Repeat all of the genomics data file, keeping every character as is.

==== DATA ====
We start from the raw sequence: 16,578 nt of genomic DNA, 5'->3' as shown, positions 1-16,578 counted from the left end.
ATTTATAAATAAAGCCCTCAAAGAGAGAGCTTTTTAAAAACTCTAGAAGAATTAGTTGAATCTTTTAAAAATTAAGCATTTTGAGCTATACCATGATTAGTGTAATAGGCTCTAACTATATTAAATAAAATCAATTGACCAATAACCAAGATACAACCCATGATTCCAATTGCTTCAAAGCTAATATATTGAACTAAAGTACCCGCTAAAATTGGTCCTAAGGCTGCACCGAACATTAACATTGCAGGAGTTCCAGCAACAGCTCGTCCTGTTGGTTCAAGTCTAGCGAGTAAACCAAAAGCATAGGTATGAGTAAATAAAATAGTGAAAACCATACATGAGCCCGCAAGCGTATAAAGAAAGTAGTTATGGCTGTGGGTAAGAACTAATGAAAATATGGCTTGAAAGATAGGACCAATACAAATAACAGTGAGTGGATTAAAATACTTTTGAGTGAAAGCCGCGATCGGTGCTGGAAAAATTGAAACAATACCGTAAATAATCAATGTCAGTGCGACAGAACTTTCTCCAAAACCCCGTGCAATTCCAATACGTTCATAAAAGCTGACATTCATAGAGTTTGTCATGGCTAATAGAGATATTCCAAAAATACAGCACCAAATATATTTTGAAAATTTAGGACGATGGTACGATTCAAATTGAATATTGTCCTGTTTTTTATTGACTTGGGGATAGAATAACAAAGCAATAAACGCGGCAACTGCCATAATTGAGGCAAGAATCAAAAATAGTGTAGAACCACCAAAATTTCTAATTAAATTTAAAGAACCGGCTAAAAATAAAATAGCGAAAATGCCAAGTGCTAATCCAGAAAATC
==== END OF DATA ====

We start from the raw sequence: 16,578 nt of genomic DNA, 5'->3' as shown, positions 1-16,578 counted from the left end.
ATTTATAAATAAAGCCCTCAAAGAGAGAGCTTTTTAAAAACTCTAGAAGAATTAGTTGAATCTTTTAAAAATTAAGCATTTTGAGCTATACCATGATTAGTGTAATAGGCTCTAACTATATTAAATAAAATCAATTGACCAATAACCAAGATACAACCCATGATTCCAATTGCTTCAAAGCTAATATATTGAACTAAAGTACCCGCTAAAATTGGTCCTAAGGCTGCACCGAACATTAACATTGCAGGAGTTCCAGCAACAGCTCGTCCTGTTGGTTCAAGTCTAGCGAGTAAACCAAAAGCATAGGTATGAGTAAATAAAATAGTGAAAACCATACATGAGCCCGCAAGCGTATAAAGAAAGTAGTTATGGCTGTGGGTAAGAACTAATGAAAATATGGCTTGAAAGATAGGACCAATACAAATAACAGTGAGTGGATTAAAATACTTTTGAGTGAAAGCCGCGATCGGTGCTGGAAAAATTGAAACAATACCGTAAATAATCAATGTCAGTGCGACAGAACTTTCTCCAAAACCCCGTGCAATTCCAATACGTTCATAAAAGCTGACATTCATAGAGTTTGTCATGGCTAATAGAGATATTCCAAAAATACAGCACCAAATATATTTTGAAAATTTAGGACGATGGTACGATTCAAATTGAATATTGTCCTGTTTTTTATTGACTTGGGGATAGAATAACAAAGCAATAAACGCGGCAACTGCCATAATTGAGGCAAGAATCAAAAATAGTGTAGAACCACCAAAATTTCTAATTAAATTTAAAGAACCGGCTAAAAATAAAATAGCGAAAATGCCAAGTGCTAATCCAGAAAATC